By Eddie Villa
The 87th Legislative Session has come to a close. The session had a real effect on how schools will operate in the coming year, between the passing of a bill that will revamp the social studies curriculum to inaction on a bill that would have allowed schools to continue virtual learning in the fall.
With the passage of House Bill 3979, students in secondary schools can expect an expanded social studies curriculum that covers topics from the history and importance of the civil rights movement to the women’s suffrage movement.
Under the bill, students may not receive course credit or extra credit for a student’s political activism or lobbying. In addition, the bill specifies that a social studies teacher may not be compelled to discuss a particular current event or widely debated and currently controversial issue of public policy or social affairs. If the teacher chooses to do so, the teacher must explore the topic from diverse perspectives to the best of the teacher’s ability. The legislation also limits teacher and staff training that presents any form of race or sex-stereotyping or blame based on race or sex.
The bill bans school districts from punishing students for openly discussing those concepts.
Austin ISD advocated for the passage of House Bill 1468, which would have paved the way for virtual learning to remain an option in the upcoming 2021-22 school year. The bill did not pass. The district was actively making plans for a remote learning model for the fall so teachers could be prepared if the bill passed.
Throughout the state, AISD and other districts will be discussing whether they can continue and enhance online learning opportunities in the upcoming school year through a new Texas Education Agency waiver.
Other important education bills
The district closely followed other bills through the five-month session. Below are education-related bills that passed and how they may impact families.
HB 999 – This bill was a district priority relating to the use of Individual Graduation Committees for certain high school students––a practice currently in place to help seniors who have failed two or fewer End of Course assessments to graduate.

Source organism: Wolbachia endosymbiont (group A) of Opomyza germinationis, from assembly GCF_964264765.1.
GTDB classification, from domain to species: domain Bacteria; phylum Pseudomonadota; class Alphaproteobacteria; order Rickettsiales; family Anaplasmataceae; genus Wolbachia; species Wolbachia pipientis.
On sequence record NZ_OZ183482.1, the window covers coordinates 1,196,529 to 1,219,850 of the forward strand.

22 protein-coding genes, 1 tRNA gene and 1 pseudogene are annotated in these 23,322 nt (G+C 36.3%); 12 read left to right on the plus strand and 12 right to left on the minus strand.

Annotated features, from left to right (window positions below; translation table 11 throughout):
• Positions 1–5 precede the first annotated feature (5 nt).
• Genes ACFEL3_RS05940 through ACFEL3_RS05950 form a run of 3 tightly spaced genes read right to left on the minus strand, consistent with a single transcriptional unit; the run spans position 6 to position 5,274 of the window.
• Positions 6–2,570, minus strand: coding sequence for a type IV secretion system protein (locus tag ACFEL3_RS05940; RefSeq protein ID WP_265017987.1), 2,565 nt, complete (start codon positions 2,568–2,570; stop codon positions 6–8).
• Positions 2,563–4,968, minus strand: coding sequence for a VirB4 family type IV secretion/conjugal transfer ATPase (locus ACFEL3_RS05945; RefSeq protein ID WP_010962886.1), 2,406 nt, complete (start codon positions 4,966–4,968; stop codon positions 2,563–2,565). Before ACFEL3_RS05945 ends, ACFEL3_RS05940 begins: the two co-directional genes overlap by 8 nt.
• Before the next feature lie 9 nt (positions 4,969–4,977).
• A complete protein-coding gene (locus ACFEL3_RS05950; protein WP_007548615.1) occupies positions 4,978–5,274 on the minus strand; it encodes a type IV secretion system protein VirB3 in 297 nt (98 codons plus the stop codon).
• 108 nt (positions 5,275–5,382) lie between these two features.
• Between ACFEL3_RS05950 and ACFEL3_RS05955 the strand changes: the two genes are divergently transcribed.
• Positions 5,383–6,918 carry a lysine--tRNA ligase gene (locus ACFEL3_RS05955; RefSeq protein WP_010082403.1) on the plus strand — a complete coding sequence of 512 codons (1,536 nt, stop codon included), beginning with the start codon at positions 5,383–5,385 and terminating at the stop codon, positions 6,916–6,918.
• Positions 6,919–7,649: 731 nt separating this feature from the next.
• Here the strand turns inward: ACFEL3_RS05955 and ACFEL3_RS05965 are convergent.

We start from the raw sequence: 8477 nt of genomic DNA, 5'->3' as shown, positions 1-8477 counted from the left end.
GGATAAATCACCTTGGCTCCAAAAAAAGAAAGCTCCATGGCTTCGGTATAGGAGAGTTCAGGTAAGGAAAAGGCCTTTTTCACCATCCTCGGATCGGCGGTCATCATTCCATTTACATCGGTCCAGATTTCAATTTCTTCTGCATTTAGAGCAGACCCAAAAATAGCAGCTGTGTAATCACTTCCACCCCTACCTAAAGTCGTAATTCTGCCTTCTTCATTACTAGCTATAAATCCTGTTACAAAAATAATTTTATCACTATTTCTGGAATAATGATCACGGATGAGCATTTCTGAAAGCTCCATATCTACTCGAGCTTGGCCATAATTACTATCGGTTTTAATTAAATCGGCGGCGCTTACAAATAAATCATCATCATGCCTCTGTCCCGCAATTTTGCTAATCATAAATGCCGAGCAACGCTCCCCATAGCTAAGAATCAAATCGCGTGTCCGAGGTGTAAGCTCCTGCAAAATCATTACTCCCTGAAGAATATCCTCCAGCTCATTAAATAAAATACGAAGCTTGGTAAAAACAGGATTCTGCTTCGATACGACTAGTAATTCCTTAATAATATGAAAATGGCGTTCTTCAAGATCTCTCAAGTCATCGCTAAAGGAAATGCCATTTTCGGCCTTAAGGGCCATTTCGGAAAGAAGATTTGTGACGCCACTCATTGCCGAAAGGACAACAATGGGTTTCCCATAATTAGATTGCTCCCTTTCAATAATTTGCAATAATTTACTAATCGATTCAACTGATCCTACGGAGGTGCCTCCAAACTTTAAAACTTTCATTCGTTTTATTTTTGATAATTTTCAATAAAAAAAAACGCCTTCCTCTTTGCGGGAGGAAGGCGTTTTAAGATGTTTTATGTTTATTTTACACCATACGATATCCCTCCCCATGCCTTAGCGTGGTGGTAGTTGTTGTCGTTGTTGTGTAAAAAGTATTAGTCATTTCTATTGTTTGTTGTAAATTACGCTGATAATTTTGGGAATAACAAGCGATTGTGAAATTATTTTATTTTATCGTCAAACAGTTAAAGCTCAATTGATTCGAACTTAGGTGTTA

The bill continues to allow 12th-grade students during the 2020-2021 school year to participate in the Individual Graduation Committee process to graduate.
HB 1603 – This bill relates to the use of Individual Graduation Committees and other alternative methods to satisfy certain public high school graduation requirements. The bill will make Individual Graduation Committees permanent. The Texas Education Agency commissioner will be authorized to conduct a special accreditation investigation when 10 percent or more of the students graduating in a particular school year from a particular high school campus are awarded a diploma based on the determination of a committee.
SB 1 State Budget – The key takeaway of this bill is that it fully funds the current school finance formulas and accounts for student enrollment growth and inflation. The budget appropriates about $58 billion over two years to TEA for disbursement to districts through the Foundation School Program, resources for students at-risk of dropping out, resources for disabled students, and school improvement programs. Another $6.4 billion is dedicated to the assessment/accountability system, technology and instructional materials, child nutrition programs and agency operations. Action on the state budget is pending before the Governor.
HB 1525 – This bill relates to the public school finance system and public education. This 65-page bill would do many things, including adjusting formula funding weights. It was amended in the final days of the session and now contains many provisions in stand-alone bills that failed to pass. For example, the bill now requires enhanced notification and posting requirements for meetings of School Health Advisory Committees, as well as increased parental review of curriculum materials and a requirement that the parent provide the district written consent before a student may receive human sexuality instruction. The bill would also require school districts to accept donations from a parent-teacher organization designated to fund supplemental educational staff positions at a school campus.
SB 1365 – This bill relates to public school organization, accountability, and fiscal management. The bill would enhance due process protections for districts going through TEA investigations; limit the authority of the TEA commissioner to what is explicitly stated in state law regarding sanctions; provide for an appeals process for certain sanctions, including the appointment of a board of managers; codify the differences between and treatment of D and F ratings in the accountability system; and provide a one-year pause in the accountability system as schools address issues related to the pandemic.
HB 4545 – This bill relates to the assessment of public school students, establishing a strong foundations grant program for Pre-K – 5th grade and providing accelerated instruction for students who fail to achieve satisfactory performance on certain assessment instruments. School districts will be required to establish accelerated learning committees for each student who fails the third, fifth, and eighth-grade math or reading STAAR, and for each time a student fails a STAAR exam in grades 3-8, the district is required to provide accelerated instruction to the student in summer school or the following school year.